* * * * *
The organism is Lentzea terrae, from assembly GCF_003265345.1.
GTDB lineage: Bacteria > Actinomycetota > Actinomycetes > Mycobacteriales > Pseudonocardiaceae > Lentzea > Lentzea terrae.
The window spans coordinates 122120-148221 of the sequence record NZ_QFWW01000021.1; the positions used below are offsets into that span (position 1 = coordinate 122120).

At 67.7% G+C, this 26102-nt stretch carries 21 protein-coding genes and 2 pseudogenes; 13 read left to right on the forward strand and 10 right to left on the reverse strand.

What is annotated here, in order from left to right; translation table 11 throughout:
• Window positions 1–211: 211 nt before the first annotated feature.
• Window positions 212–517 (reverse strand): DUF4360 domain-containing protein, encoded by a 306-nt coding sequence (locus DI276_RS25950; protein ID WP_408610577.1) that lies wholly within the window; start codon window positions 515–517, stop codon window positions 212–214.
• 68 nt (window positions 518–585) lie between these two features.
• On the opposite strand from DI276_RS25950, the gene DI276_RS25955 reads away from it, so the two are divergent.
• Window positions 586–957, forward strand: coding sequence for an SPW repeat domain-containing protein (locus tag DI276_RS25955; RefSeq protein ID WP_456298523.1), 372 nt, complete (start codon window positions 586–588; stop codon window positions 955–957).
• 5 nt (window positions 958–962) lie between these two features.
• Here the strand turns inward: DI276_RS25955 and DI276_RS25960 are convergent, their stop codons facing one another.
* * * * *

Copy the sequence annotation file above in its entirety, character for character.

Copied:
The organism is Lentzea terrae, from assembly GCF_003265345.1.
GTDB lineage: Bacteria > Actinomycetota > Actinomycetes > Mycobacteriales > Pseudonocardiaceae > Lentzea > Lentzea terrae.
The window spans coordinates 122120-148221 of the sequence record NZ_QFWW01000021.1; the positions used below are offsets into that span (position 1 = coordinate 122120).

At 67.7% G+C, this 26102-nt stretch carries 21 protein-coding genes and 2 pseudogenes; 13 read left to right on the forward strand and 10 right to left on the reverse strand.

What is annotated here, in order from left to right; translation table 11 throughout:
• Window positions 1–211: 211 nt before the first annotated feature.
• Window positions 212–517 (reverse strand): DUF4360 domain-containing protein, encoded by a 306-nt coding sequence (locus DI276_RS25950; protein ID WP_408610577.1) that lies wholly within the window; start codon window positions 515–517, stop codon window positions 212–214.
• 68 nt (window positions 518–585) lie between these two features.
• On the opposite strand from DI276_RS25950, the gene DI276_RS25955 reads away from it, so the two are divergent.
• Window positions 586–957, forward strand: coding sequence for an SPW repeat domain-containing protein (locus tag DI276_RS25955; RefSeq protein ID WP_456298523.1), 372 nt, complete (start codon window positions 586–588; stop codon window positions 955–957).
• 5 nt (window positions 958–962) lie between these two features.
• Here the strand turns inward: DI276_RS25955 and DI276_RS25960 are convergent, their stop codons facing one another.